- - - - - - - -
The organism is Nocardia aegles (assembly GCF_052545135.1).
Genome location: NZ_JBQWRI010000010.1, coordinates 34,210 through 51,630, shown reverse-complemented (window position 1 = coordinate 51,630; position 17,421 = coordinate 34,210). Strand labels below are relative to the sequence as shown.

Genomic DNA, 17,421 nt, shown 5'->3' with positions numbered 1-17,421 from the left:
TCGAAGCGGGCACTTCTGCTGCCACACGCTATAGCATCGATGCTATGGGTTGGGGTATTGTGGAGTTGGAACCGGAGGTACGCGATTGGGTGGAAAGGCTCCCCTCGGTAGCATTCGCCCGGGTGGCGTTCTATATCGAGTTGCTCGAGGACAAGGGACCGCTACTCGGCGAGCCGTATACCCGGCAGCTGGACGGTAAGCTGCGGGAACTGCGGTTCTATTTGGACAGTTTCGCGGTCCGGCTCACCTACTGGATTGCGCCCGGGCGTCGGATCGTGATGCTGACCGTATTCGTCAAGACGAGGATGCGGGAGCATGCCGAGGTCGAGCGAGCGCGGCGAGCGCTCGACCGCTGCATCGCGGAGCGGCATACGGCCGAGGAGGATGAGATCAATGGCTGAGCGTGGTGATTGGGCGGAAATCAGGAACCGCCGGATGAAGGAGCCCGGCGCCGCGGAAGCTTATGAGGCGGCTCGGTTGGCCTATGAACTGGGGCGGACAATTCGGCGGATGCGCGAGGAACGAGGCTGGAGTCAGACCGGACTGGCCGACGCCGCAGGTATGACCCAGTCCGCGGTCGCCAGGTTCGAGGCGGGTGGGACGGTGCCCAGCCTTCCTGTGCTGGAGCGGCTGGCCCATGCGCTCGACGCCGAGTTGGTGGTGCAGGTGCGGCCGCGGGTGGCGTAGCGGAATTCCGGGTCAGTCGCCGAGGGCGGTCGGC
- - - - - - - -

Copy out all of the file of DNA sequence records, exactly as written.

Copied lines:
The organism is Nocardia aegles (assembly GCF_052545135.1).
Genome location: NZ_JBQWRI010000010.1, coordinates 34,210 through 51,630, shown reverse-complemented (window position 1 = coordinate 51,630; position 17,421 = coordinate 34,210). Strand labels below are relative to the sequence as shown.

Genomic DNA, 17,421 nt, shown 5'->3' with positions numbered 1-17,421 from the left:
TCGAAGCGGGCACTTCTGCTGCCACACGCTATAGCATCGATGCTATGGGTTGGGGTATTGTGGAGTTGGAACCGGAGGTACGCGATTGGGTGGAAAGGCTCCCCTCGGTAGCATTCGCCCGGGTGGCGTTCTATATCGAGTTGCTCGAGGACAAGGGACCGCTACTCGGCGAGCCGTATACCCGGCAGCTGGACGGTAAGCTGCGGGAACTGCGGTTCTATTTGGACAGTTTCGCGGTCCGGCTCACCTACTGGATTGCGCCCGGGCGTCGGATCGTGATGCTGACCGTATTCGTCAAGACGAGGATGCGGGAGCATGCCGAGGTCGAGCGAGCGCGGCGAGCGCTCGACCGCTGCATCGCGGAGCGGCATACGGCCGAGGAGGATGAGATCAATGGCTGAGCGTGGTGATTGGGCGGAAATCAGGAACCGCCGGATGAAGGAGCCCGGCGCCGCGGAAGCTTATGAGGCGGCTCGGTTGGCCTATGAACTGGGGCGGACAATTCGGCGGATGCGCGAGGAACGAGGCTGGAGTCAGACCGGACTGGCCGACGCCGCAGGTATGACCCAGTCCGCGGTCGCCAGGTTCGAGGCGGGTGGGACGGTGCCCAGCCTTCCTGTGCTGGAGCGGCTGGCCCATGCGCTCGACGCCGAGTTGGTGGTGCAGGTGCGGCCGCGGGTGGCGTAGCGGAATTCCGGGTCAGTCGCCGAGGGCGGTCGGC